With the support and guidance from his wholesaler, Cornish retailer Chris Sharrinton has boldly embraced a dual-brand model. Robin Mannering reports

Down in the remote tail-end of Cornwall, two organisations are working alongside each other to the mutual benefit of both parties. Chris Sharrinton (pictured far right), owner of a 2,995sq ft Spar store in Helston, is one of the parties Appleby Westward, the Spar distributor for the South West, is the other. But we could just as easily be talking about Spar Helston’s in-store “marriage of brands” with Subway, a collaboration which owes much of its existence to the trust built up between Chris and Appleby’s managing director Mark McCammond (pictured right).

Chris turned to Subway in a bid to attract younger customers and complement his own food-to-go offering. He had already skilfully fought off an invasion by the multiples, which saw a nearby Tesco Extra and Sainsbury’s supermarket open within weeks of each other some four years ago. He had expanded the store from 2,750sq ft to 2,995sq ft, put in a new shop front and removed a gondola in order to widen the aisles. “We lost 25% of our turnover at the beginning. That’ll happen, you can’t stop that,” says Chris. “But if you offer your customers a good, clean, spacious environment to shop in, they will come back.”

Chris did recover much of his lost trade, but he knew he had to think outside the box to further boost footfall. “We were good at food to go, which gave us a point of difference,” he says. “But it involved an awful lot of work and we were finding it hard to manage and keep our ideas fresh.”

It was Chris’ wife Sue who first suggested linking up with Subway. “She said ‘Let’s rethink this - how about Subway?’ and I said, ‘Well, in Northern Ireland they have them’.”

Luckily for Chris, Mark had been involved in bringing the Subway brand to Spar stores in Northern Ireland when he worked for regional distributor Hendersons. And he immediately saw the potential for Helston, although he points out that it will only work in some stores. “If you have a store trading at north of £20 per square foot, you can’t afford to give up the space,” Mark says. “But if you can extend or grow your store you might consider this. It all comes down to sales density per square foot. If you’re trading at £10 per square foot, the space isn’t working hard enough and you’ve got a great opportunity to put Subway in.”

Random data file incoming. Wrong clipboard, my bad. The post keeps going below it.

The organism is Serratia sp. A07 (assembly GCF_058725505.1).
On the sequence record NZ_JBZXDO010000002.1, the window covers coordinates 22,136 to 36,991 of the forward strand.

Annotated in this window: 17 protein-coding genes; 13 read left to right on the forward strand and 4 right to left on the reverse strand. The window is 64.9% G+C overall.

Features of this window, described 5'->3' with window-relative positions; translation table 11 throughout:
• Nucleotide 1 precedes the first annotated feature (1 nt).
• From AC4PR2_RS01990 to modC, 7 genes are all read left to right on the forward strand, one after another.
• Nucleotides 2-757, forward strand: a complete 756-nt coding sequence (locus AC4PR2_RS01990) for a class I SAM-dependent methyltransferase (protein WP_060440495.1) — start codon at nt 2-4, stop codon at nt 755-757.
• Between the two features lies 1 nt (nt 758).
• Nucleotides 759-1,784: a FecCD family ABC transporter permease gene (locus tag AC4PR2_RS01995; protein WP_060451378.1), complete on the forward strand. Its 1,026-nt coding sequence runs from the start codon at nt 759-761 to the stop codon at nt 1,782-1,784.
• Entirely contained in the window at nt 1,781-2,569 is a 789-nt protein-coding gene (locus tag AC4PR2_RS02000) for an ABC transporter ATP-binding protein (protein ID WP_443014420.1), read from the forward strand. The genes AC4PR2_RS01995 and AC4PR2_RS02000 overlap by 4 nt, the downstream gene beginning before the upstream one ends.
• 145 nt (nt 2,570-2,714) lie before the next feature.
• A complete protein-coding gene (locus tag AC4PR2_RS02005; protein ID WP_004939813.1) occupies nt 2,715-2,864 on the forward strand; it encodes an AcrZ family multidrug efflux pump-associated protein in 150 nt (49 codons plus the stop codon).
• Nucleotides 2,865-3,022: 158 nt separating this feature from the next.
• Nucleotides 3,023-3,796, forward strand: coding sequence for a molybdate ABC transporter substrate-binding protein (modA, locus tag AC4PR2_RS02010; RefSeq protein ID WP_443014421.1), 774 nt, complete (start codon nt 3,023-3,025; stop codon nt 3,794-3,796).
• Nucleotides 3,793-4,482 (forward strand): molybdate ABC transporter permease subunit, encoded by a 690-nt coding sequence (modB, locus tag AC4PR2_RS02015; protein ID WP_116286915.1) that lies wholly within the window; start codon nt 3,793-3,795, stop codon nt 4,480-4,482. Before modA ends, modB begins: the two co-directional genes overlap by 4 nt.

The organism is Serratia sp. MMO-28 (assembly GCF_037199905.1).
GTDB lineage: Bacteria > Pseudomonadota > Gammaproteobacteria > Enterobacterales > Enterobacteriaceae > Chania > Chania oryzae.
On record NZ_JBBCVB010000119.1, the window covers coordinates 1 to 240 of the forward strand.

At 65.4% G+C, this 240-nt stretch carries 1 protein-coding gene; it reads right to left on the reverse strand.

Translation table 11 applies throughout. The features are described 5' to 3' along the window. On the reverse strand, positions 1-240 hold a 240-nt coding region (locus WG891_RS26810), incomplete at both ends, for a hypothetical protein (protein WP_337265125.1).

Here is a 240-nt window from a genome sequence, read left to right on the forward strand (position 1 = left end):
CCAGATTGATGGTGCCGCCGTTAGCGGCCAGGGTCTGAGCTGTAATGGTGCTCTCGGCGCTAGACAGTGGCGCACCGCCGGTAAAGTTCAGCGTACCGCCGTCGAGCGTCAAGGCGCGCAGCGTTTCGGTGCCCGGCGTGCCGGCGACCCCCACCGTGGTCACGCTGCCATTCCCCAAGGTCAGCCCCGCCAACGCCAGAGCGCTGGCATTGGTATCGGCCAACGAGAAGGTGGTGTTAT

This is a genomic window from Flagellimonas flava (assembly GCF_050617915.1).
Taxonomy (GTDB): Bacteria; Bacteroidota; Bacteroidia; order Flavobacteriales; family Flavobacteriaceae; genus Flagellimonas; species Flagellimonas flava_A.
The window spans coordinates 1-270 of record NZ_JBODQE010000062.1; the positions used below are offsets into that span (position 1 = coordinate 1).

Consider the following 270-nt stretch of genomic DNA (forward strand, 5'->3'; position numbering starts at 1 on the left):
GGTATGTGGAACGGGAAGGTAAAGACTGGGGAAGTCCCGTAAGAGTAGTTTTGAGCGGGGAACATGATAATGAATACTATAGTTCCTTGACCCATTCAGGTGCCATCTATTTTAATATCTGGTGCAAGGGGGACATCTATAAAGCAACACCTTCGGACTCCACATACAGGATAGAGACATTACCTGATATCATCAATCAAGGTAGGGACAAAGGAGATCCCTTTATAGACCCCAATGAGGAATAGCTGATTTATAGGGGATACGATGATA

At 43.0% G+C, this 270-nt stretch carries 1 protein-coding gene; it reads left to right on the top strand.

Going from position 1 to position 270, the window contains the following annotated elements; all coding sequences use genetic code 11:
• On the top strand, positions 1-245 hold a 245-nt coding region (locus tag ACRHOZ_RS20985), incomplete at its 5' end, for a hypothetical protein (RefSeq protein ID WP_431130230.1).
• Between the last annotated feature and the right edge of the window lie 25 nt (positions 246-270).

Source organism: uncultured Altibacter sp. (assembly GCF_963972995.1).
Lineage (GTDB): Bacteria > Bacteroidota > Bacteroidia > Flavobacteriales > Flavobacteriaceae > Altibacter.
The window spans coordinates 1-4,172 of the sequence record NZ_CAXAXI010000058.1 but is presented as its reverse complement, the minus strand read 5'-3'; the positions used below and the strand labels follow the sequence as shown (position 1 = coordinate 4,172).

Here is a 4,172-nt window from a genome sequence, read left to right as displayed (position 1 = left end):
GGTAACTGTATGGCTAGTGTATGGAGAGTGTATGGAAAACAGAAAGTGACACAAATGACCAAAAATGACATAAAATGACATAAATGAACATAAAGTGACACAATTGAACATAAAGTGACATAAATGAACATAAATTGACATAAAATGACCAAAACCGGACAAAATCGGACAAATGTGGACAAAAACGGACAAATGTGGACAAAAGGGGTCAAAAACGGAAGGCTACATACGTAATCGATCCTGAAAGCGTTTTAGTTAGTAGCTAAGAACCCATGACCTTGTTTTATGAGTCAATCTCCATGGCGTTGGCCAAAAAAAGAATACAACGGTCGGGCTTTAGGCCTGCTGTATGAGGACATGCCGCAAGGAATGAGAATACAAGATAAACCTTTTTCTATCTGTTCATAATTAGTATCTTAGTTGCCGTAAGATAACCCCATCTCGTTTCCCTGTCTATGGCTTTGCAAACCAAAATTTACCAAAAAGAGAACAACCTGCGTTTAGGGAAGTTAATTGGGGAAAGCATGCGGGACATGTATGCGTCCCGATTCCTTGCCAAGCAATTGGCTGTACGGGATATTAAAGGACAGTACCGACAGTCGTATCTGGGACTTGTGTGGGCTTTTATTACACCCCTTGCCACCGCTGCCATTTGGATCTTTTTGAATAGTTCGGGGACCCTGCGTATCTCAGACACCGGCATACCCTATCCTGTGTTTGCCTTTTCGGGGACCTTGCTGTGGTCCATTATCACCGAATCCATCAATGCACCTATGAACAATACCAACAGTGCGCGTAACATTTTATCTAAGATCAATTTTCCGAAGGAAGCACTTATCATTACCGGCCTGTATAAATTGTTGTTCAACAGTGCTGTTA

Appleby’s input was crucial in taking the idea forward. “Mark was able to point us in the right direction in terms of what to expect with contracts and licences,” Chris says. “I sent Mark the first offer from Subway, and Mark came back and said ‘No way, that’s not what you should be expecting, you should be expecting x,y and z’. The wholesaler knows what’s out there and can advise the retailer.”

So Chris designated 300sq ft of “wasted space” at the back of the shop for Subway, which opened last August. The franchise is totally self-contained, meaning there’s no arguing over overheads. Under the agreement, Subway can only sell a pack of crisps as part of a meal deal, so there’s more scope for its customers to shop in Spar.

Subway’s impact was immediate, although the knock-on benefits were more gradual. “Initially we lost about 25% when Subway opened because our own food-to-go sales dropped, but now we’re only about 5% down,” Chris says. “That 5% doesn’t matter when you compare it with what we’ve gained in terms of the rental and the increase in footfall. And without Subway, turnover would be much lower as we get hit hard in these parts during a recession.”

Mark says the new dual-brand model appeals to the theoretical ‘four guys in a white van’. “It’s very hard to get them to agree to go to one place for lunch,” he says. “You’ll have one who wants something hot and brown another who wants the healthy option and someone else who wants his tobacco and energy drinks. If these guys come here we can tick all the boxes.”